Traditional vs. Progressive Schools

There are several questions that may arise in the minds of parents when they hear that Eastbridge is a non-traditional or a progressive school. Some think that it will become difficult for their children to enter a traditional school later on once they start their kid at Eastbridge. Or, that maybe a non-traditional school has less subjects than traditional ones since it seems that non-traditional schools tend to have more playtime and more toys and manipulatives. Still some think that non-traditional schools are using new and therefore untested methods that may later prove to be non-beneficial to the students when they go into elementary, high school or college.

This article is a primer for parents who want to know more about the differences between the two types of schools and which one is best for their children.

First of all, there are quite a lot of non-traditional schools in the country. It is not something new either. Real Montessori schools for example have been in existence since the early 20th century and many Montessori schools worldwide celebrated the Montessori Education Centennial in 2007. Other examples of non-traditional schools are Piaget schools, Waldorf or Steiner Education schools, Multiple Intelligences schools (to which Eastbridge belongs), etc.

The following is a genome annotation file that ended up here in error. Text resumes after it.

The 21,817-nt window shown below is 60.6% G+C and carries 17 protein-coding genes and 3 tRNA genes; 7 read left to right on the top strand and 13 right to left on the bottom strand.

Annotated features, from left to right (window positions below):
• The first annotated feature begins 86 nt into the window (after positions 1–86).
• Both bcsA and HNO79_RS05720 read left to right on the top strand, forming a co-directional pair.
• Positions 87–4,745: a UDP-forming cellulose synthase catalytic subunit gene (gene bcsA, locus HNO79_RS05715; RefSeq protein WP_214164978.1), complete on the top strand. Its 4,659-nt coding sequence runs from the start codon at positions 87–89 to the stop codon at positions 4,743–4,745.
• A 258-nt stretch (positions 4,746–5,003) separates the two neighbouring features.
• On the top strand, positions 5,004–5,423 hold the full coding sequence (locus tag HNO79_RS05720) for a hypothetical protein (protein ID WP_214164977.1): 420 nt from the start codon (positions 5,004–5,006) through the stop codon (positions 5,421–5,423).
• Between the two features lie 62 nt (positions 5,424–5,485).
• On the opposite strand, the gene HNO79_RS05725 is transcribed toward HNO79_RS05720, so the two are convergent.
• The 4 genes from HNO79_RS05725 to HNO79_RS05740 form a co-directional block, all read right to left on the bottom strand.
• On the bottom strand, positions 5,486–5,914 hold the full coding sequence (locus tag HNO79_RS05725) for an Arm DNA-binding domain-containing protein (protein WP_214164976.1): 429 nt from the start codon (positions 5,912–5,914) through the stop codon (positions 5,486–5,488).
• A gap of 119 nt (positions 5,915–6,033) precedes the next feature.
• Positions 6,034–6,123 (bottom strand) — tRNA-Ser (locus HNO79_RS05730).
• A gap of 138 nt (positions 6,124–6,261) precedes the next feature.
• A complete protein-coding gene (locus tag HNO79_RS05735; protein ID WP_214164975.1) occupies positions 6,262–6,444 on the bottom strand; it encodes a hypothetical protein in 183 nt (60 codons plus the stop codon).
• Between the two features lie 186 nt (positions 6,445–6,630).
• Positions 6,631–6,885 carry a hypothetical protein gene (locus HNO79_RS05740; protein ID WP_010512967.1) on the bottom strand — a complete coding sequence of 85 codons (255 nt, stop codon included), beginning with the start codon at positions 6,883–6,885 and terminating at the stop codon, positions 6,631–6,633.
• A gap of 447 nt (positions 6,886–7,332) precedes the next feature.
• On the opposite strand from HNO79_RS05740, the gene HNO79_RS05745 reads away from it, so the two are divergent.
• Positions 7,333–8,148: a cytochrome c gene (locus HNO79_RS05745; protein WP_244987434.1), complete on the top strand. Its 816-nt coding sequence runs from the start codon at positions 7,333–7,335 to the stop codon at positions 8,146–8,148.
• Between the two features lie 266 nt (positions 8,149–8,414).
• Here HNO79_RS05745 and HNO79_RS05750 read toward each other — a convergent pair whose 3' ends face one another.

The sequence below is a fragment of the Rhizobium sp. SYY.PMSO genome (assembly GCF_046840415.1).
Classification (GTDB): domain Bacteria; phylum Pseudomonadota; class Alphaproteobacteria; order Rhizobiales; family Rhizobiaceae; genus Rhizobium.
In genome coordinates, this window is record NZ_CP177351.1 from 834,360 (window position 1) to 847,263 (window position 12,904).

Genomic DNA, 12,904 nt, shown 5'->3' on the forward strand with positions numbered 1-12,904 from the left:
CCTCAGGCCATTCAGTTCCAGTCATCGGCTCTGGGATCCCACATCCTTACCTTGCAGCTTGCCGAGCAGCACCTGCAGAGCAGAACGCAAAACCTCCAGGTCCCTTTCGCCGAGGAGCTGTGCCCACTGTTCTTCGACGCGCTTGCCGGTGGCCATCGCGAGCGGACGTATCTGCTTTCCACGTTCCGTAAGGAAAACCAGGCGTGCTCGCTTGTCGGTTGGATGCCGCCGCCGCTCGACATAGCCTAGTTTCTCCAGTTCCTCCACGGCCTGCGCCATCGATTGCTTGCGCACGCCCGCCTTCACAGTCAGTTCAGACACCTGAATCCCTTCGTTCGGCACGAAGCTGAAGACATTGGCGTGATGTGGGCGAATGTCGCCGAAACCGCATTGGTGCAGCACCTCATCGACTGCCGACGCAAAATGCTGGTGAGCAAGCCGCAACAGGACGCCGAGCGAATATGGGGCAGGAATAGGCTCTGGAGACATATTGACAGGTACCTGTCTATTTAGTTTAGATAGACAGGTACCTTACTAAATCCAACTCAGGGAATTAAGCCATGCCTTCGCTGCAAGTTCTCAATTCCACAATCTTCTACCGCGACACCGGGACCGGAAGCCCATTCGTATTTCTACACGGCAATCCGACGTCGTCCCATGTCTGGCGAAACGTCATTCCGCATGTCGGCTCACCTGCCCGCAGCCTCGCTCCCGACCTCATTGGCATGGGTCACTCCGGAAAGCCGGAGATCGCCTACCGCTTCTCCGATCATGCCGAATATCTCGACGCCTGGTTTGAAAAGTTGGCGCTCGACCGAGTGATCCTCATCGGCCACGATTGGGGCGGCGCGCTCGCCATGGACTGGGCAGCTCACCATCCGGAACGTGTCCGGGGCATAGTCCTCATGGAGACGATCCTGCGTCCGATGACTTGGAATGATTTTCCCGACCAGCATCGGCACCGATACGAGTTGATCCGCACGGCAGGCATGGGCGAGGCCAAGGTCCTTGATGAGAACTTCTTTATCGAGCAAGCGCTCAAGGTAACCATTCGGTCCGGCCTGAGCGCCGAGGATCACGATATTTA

Since the above non-traditional schools have their share of both strengths and weaknesses, parents are advised to research and know more about such schools and theories upon which their methods and curriculms are based. Decisions as to which school is "best" will depend on what parents deem important in the development of their child. Even a traditional school has its own strength to boast and indeed many of our parents, including this writer, were educated the traditional way. So what really is the difference between a traditional and a non-traditional school? In a nutshell, they differ in these:

 Traditional School Non-traditional School 
  •  Teacher-centered
  • Child-centered 
  • Bigger class size
  • Smaller class size
  • Isolated curriculum
(subjects are taught separately)
  • Integrated curriculum
(students learn many subjects in one lesson)
  • Product-oriented
  • Process-oriented
  • Learning of skills by repetition
  • Learning by various activities
  • Concepts are presented as facts to memorize
  • Concepts are presented as questions to be investigated
  • Basic learning
  • In-depth learning
  • Quantitative evaluation (numerical testing)
  • Authentic Assessment